Dr. Messersmith on the Rise of Molecular Testing in mCRC

Wells A. Messersmith, MD
Published: Friday, Jul 19, 2019



Wells A. Messersmith, MD, co-leader of the Developmental Therapeutics Program, and director, GI Cancer Program, at the University of Colorado School of Medicine, discusses the rise of molecular testing in metastatic colorectal cancer (mCRC).

There has been a shift in which molecular analysis is being done for most cases, says Messersmith. However, not all tests that need to be done are done today.

When Messersmith did second opinions a couple years ago, there was nothing to reference, as tests were rarely sent for. If they were, the testing was very outdated. For example, KRAS would be tested for but not NRAS. Now, both alterations should be tested for unless patients have a known KRAS mutation, as they’re probably not going to present together. Back then, only codon 12 and 13 were tested for. Now it is known that codon 61 and 146 should be tested for as well. BRAF or microsatellite status were also commonly ignored, adds Messersmith.

If a patient was tested a few years ago as the test may be outdated. Targets, codons, and mutations have to be tested for in order to interpret the results appropriately. Sometimes further testing is necessary to devise an appropriate treatment strategy, concludes Messersmith.
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Wells A. Messersmith, MD, co-leader of the Developmental Therapeutics Program, and director, GI Cancer Program, at the University of Colorado School of Medicine, discusses the rise of molecular testing in metastatic colorectal cancer (mCRC).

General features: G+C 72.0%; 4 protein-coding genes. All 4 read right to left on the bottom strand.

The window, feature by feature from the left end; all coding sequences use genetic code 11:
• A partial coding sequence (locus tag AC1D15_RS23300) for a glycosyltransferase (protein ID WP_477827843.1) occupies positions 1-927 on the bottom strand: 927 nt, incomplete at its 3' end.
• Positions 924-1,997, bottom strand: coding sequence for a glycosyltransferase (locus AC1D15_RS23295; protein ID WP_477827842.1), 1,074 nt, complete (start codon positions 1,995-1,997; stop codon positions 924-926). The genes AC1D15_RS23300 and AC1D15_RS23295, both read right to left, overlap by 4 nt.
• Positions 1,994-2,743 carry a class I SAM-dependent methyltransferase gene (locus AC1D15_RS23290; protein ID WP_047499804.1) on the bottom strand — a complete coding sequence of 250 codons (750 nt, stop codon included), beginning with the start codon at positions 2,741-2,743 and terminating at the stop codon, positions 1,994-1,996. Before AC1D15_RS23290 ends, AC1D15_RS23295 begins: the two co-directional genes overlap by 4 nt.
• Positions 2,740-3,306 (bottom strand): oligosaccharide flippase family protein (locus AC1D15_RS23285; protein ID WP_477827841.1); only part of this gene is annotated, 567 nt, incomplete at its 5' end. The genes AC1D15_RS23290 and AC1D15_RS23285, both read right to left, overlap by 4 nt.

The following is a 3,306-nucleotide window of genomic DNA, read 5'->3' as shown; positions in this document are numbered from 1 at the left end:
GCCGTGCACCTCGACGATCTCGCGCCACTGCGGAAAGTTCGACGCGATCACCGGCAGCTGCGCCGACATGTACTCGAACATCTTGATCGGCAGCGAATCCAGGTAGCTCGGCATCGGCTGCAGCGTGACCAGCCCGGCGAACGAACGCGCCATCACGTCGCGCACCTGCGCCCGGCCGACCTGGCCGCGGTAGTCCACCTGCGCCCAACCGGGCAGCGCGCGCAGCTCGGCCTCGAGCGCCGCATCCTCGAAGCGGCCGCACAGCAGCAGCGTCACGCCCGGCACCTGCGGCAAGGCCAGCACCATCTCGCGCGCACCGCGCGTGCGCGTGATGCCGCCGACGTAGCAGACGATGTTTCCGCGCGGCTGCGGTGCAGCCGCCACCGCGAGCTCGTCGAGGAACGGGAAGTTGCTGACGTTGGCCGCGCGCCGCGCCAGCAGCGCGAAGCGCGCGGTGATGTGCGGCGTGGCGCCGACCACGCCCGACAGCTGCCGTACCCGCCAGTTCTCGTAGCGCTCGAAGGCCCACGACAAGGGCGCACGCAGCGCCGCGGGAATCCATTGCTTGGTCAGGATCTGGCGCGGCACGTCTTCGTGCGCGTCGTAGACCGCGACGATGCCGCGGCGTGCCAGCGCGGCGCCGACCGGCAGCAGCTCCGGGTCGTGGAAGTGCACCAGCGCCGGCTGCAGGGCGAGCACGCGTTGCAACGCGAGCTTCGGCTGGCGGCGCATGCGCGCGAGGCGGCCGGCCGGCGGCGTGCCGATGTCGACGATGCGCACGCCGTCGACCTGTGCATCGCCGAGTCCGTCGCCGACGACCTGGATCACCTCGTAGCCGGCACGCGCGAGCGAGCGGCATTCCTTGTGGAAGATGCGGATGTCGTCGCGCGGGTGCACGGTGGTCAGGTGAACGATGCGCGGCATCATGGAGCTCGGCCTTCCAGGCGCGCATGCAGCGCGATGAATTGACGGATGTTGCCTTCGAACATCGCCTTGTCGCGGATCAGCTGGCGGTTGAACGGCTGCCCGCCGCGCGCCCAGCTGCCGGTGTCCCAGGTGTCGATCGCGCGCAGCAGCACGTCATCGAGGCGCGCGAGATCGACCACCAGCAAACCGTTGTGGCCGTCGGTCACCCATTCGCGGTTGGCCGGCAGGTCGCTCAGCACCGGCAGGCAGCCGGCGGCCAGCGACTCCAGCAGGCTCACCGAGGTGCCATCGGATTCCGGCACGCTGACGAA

There has been a shift in which molecular analysis is being done for most cases, says Messersmith. However, not all tests that need to be done are done today.

When Messersmith did second opinions a couple years ago, there was nothing to reference, as tests were rarely sent for. If they were, the testing was very outdated. For example, KRAS would be tested for but not NRAS. Now, both alterations should be tested for unless patients have a known KRAS mutation, as they’re probably not going to present together. Back then, only codon 12 and 13 were tested for. Now it is known that codon 61 and 146 should be tested for as well. BRAF or microsatellite status were also commonly ignored, adds Messersmith.

If a patient was tested a few years ago as the test may be outdated. Targets, codons, and mutations have to be tested for in order to interpret the results appropriately. Sometimes further testing is necessary to devise an appropriate treatment strategy, concludes Messersmith.

View Conference Coverage
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TitleExpiration DateCME Credits
Oncology Briefings™: Individualizing Treatment After Second-Line Therapy for Patients With mCRCAug 29, 20191.0
Community Practice Connections™: Immunotherapeutic Strategies with the Potential to Transform Treatment for Genitourinary CancersAug 29, 20191.0
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